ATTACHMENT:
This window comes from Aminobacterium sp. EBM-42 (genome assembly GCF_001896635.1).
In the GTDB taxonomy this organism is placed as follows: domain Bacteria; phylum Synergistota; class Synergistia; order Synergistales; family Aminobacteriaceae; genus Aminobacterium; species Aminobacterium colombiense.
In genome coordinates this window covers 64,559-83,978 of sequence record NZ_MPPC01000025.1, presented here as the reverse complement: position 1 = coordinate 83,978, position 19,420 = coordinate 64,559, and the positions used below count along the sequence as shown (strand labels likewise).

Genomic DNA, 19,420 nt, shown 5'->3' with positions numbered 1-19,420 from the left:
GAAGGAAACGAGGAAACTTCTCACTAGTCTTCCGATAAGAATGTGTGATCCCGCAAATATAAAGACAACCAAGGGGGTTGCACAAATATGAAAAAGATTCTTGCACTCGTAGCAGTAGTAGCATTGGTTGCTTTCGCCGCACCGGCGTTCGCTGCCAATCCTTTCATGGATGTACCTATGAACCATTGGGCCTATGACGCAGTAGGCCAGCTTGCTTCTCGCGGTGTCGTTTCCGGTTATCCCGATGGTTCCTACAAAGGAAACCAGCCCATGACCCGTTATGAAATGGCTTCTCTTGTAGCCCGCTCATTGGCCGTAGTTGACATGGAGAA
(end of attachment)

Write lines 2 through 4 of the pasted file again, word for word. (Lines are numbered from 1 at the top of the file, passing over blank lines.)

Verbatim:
In the GTDB taxonomy this organism is placed as follows: domain Bacteria; phylum Synergistota; class Synergistia; order Synergistales; family Aminobacteriaceae; genus Aminobacterium; species Aminobacterium colombiense.
In genome coordinates this window covers 64,559-83,978 of sequence record NZ_MPPC01000025.1, presented here as the reverse complement: position 1 = coordinate 83,978, position 19,420 = coordinate 64,559, and the positions used below count along the sequence as shown (strand labels likewise).

Genomic DNA, 19,420 nt, shown 5'->3' with positions numbered 1-19,420 from the left: